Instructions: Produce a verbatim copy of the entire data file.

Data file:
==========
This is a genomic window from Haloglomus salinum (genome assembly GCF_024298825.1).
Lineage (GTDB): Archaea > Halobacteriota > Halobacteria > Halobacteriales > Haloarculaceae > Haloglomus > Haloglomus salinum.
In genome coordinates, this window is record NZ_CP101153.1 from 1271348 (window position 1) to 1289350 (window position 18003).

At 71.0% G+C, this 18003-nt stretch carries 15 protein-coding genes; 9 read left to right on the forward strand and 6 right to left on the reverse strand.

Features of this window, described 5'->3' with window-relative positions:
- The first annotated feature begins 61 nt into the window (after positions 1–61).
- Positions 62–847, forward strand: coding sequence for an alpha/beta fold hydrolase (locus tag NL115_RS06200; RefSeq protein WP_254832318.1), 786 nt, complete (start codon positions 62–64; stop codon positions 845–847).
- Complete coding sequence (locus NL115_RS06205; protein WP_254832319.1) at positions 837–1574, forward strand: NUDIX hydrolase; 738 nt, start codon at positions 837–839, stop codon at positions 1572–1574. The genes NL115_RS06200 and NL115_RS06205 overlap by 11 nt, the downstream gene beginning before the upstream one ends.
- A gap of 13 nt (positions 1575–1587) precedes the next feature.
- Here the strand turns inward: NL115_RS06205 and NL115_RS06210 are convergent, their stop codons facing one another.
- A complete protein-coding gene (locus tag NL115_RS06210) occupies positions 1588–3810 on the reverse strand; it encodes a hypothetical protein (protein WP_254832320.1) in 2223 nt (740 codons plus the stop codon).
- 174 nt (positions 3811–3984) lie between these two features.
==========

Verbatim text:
This is a genomic window from Haloglomus salinum (genome assembly GCF_024298825.1).
Lineage (GTDB): Archaea > Halobacteriota > Halobacteria > Halobacteriales > Haloarculaceae > Haloglomus > Haloglomus salinum.
In genome coordinates, this window is record NZ_CP101153.1 from 1271348 (window position 1) to 1289350 (window position 18003).

At 71.0% G+C, this 18003-nt stretch carries 15 protein-coding genes; 9 read left to right on the forward strand and 6 right to left on the reverse strand.

Features of this window, described 5'->3' with window-relative positions:
- The first annotated feature begins 61 nt into the window (after positions 1–61).
- Positions 62–847, forward strand: coding sequence for an alpha/beta fold hydrolase (locus tag NL115_RS06200; RefSeq protein WP_254832318.1), 786 nt, complete (start codon positions 62–64; stop codon positions 845–847).
- Complete coding sequence (locus NL115_RS06205; protein WP_254832319.1) at positions 837–1574, forward strand: NUDIX hydrolase; 738 nt, start codon at positions 837–839, stop codon at positions 1572–1574. The genes NL115_RS06200 and NL115_RS06205 overlap by 11 nt, the downstream gene beginning before the upstream one ends.
- A gap of 13 nt (positions 1575–1587) precedes the next feature.
- Here the strand turns inward: NL115_RS06205 and NL115_RS06210 are convergent, their stop codons facing one another.
- A complete protein-coding gene (locus tag NL115_RS06210) occupies positions 1588–3810 on the reverse strand; it encodes a hypothetical protein (protein WP_254832320.1) in 2223 nt (740 codons plus the stop codon).
- 174 nt (positions 3811–3984) lie between these two features.